It's worth bearing in mind, that's 58kW and 25Nm more than the BMW 440i manages from its inline-six, and 11kW more than the Mercedes-AMG C43 offers after a recent power bump. The Q60 is priced below hotted-up 'regular' cars in the BMW and Mercedes range, but its outputs are edging towards full-fat M or AMG numbers.

Grunt is put to the rear wheels through a seven-speed torque converter automatic. There's no manual option, and unlike left-hand-drive markets, we don't get all-wheel drive. Unless you're very gentle with your right foot, it'll light up the back tyres in first and second gear, while in-gear shove is a real strong suit.

It sounds good, too, with a sonorous note right through the rev range.

But don't be fooled into thinking it's an outright sports car, because the NASA-grade electronics systems responsible for steering, stopping and suspending the car give it an awkward, disconnected feeling. Now in its second generation, the car uses a steer-by-wire system dubbed 'Direct Adaptive Steering 2.0'.

The upside is pretty clear: there are five different weighting/tune options available here, but the right coding could offer an infinite number of different set-ups. An electric steering system also opens the door for smoother, smarter, semi-autonomous driver assists.

But in the Q60, a car billed as a rear-drive rival to the BMW 4 Series, it makes for a 'sports' driving experience somewhere between 'unnerving' and 'terrifying'.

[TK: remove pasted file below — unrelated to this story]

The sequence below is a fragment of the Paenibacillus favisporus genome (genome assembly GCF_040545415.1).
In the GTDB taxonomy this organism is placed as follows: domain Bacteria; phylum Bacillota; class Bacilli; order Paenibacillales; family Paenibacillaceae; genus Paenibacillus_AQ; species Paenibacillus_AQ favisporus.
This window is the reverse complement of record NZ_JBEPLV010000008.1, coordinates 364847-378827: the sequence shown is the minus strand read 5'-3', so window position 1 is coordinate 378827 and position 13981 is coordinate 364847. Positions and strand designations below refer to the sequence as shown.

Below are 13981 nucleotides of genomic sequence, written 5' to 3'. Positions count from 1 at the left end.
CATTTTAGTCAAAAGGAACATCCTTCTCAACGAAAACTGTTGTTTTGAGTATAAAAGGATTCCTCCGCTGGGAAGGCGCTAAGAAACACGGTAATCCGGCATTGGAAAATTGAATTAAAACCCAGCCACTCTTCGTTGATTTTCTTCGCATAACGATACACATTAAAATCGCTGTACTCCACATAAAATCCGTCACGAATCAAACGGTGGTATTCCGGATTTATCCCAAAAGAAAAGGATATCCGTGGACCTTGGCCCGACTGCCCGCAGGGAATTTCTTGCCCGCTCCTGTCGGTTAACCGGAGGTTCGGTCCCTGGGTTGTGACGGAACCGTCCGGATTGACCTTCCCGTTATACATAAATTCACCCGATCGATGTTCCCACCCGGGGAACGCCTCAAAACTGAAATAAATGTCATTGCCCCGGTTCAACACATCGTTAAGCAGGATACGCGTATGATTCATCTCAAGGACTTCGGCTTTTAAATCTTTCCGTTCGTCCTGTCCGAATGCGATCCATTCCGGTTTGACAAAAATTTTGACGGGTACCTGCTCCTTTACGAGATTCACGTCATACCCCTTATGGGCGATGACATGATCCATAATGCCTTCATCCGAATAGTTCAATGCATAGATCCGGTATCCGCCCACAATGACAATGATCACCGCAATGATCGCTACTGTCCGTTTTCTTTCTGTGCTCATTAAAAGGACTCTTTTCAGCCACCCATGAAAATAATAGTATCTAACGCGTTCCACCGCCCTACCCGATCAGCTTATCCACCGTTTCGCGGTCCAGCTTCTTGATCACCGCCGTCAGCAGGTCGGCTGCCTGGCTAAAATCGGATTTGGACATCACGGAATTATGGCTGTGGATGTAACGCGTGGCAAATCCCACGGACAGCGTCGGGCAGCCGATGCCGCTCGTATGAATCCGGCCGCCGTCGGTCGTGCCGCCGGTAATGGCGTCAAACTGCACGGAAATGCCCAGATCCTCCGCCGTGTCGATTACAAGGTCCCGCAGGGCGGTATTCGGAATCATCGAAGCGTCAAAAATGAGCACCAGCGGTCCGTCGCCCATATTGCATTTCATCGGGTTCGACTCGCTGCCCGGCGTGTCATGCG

Granted, lots of owners won't ever push beyond seven- or eight-tenths in their Q60, but those who do are in for a few surprises. We took the car on a tight, twisty, bumpy loop around Healesville in Victoria alongside a Lexus LC500 and it fell to pieces.

There's no sense of what the front wheels are doing in any drive mode, and the variable-weight steering is so inconsistent in its response, you're never sure exactly what's to come. Coupled with the boosted-six's propensity for lighting up the back tyres, it makes for a sketchy nine- or 10-tenths driving experience.

So it isn't a high-tech showcase, and it isn't an outright sports car. That leaves one more niche into which the Infiniti could slot: grand tourer. Unfortunately, it doesn't quite nail that one either.

There's quite a lot of road noise from the 245/40 tyres on the highway, especially if you venture onto the coarse-chip surface so prevalent in (semi-) rural Australia. The interior is also quite cramped for tall drivers, thanks in part to the head room-chewing sunroof.

Folding rear seats and a 341-litre boot mean it's relatively practical – a previous drive of the Q60 in America saw it swallow two suitcases and two ski-bags, along with two large passengers – but the 4 Series (445L), C-Class Coupe (400L) and A5 (465L) all hold more kit.

Which leaves the Q60 looking a little bit lost. It doesn't match the BMW 4 Series for outright sporting prowess, it lags behind the A5 for refinement, and the C-Class Coupe has a nicer interior.

And yet, there's something about it that really clicked with me. Although it doesn't have the same focused, honed strengths as its rivals, driving around in the Q60 is actually kind of refreshing. It's really, really pretty, and if you're shallow like me, that's worth its weight in gold.

It's also really fast in a straight line, and that never gets old. If you're able to break free from comparisons and enjoy the car in its own light, you're left with a good looking, fast, semi-practical two-plus-two unlike anything else in the office/golf/bowls/polo-club car park.

That's not going to please everyone, but it'll make a few people – 58 last year, to be exact – very happy.

Oh, and if you're a Melbourne supporter, Infiniti is now a major sponsor. For tragic fans like me, that could be enough to swing you.